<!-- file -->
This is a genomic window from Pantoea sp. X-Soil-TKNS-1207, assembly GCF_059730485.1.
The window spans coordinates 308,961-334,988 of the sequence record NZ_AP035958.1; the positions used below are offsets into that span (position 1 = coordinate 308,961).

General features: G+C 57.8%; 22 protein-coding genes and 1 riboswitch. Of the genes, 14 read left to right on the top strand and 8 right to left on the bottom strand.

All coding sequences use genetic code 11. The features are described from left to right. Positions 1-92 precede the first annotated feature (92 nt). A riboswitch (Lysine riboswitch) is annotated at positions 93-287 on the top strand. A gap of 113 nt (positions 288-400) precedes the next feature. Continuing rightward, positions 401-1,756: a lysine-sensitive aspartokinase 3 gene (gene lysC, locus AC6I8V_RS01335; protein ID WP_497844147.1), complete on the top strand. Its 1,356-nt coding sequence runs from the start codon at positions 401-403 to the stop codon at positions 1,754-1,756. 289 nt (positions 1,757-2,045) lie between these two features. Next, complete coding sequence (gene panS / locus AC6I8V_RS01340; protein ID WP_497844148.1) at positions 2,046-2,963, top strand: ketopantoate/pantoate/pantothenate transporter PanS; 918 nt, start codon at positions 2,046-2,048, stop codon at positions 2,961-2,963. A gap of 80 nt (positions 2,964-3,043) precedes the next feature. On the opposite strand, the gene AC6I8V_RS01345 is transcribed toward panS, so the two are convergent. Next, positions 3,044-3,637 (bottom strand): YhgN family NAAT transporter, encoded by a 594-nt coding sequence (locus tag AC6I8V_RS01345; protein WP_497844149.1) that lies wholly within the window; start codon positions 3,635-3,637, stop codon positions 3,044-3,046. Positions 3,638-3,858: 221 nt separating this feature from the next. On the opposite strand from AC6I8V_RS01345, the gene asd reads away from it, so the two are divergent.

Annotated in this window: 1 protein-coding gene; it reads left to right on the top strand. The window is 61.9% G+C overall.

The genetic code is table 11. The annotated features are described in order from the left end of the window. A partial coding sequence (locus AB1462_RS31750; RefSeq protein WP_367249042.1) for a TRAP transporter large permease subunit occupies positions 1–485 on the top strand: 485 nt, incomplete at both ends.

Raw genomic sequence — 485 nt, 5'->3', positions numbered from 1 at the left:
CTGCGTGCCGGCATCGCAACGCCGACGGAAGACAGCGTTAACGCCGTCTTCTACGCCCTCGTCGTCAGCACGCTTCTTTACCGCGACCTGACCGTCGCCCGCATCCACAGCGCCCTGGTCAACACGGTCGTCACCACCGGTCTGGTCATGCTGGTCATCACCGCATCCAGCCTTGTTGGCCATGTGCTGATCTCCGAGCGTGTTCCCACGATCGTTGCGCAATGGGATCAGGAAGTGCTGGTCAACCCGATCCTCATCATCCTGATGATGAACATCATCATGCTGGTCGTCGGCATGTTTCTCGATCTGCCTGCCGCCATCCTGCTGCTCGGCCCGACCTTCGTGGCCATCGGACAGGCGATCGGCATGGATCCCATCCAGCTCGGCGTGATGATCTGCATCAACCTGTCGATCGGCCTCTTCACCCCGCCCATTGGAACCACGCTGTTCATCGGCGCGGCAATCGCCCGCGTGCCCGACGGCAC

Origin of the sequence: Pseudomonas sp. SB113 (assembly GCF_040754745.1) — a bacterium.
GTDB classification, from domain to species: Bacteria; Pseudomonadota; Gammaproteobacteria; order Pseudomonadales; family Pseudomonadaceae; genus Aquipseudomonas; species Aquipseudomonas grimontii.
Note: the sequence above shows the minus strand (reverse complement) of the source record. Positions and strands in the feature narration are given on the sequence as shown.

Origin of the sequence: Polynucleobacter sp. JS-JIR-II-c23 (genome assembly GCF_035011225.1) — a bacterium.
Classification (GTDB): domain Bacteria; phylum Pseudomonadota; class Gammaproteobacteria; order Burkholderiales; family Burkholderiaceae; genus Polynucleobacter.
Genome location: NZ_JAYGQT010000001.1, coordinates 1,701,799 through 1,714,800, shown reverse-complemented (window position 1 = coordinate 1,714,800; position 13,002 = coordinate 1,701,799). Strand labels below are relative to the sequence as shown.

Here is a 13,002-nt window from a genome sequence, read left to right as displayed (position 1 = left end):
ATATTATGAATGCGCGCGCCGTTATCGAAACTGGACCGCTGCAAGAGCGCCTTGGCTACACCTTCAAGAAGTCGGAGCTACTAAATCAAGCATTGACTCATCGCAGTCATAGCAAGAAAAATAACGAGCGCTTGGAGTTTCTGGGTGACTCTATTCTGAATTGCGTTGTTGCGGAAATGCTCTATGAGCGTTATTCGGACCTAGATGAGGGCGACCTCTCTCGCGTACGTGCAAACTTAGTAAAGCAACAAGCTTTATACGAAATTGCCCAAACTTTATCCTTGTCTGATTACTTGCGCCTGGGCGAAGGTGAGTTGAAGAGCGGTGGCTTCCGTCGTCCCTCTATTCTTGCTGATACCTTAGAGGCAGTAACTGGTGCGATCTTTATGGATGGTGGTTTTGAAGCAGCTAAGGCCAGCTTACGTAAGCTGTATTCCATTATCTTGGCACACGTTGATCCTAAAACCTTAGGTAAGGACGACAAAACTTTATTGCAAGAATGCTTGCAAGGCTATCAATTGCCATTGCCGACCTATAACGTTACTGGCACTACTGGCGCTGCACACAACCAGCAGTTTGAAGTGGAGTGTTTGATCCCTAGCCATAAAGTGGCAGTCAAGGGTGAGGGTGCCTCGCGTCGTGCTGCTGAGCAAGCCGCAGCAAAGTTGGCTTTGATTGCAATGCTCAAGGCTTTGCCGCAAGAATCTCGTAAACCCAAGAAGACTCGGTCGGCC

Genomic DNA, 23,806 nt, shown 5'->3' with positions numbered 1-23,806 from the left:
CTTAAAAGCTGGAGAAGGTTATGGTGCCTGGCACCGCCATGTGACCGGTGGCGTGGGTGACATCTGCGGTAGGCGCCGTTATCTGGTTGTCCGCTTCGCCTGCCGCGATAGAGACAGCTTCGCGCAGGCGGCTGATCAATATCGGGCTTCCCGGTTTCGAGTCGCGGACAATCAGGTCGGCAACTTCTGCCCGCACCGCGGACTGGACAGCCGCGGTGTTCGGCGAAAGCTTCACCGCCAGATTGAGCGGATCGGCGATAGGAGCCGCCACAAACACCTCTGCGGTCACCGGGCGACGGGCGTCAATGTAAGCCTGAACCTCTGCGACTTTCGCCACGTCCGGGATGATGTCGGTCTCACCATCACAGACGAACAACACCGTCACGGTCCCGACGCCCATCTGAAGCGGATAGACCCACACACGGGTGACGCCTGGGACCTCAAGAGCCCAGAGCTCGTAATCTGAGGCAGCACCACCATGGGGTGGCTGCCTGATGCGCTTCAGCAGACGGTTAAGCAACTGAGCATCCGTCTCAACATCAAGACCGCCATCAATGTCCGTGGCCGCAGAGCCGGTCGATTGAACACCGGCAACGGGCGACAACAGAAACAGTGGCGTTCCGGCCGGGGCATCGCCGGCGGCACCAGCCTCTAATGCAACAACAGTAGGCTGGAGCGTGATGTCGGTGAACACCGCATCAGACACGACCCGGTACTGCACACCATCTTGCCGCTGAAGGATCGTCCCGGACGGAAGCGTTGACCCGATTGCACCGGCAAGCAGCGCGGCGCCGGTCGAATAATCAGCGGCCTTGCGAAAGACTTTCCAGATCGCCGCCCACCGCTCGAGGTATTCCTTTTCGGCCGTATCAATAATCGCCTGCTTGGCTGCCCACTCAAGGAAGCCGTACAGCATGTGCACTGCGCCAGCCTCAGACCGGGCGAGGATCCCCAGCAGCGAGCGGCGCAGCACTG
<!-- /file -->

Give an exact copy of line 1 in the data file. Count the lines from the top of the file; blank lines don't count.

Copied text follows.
This is a genomic window from Pantoea sp. X-Soil-TKNS-1207, assembly GCF_059730485.1.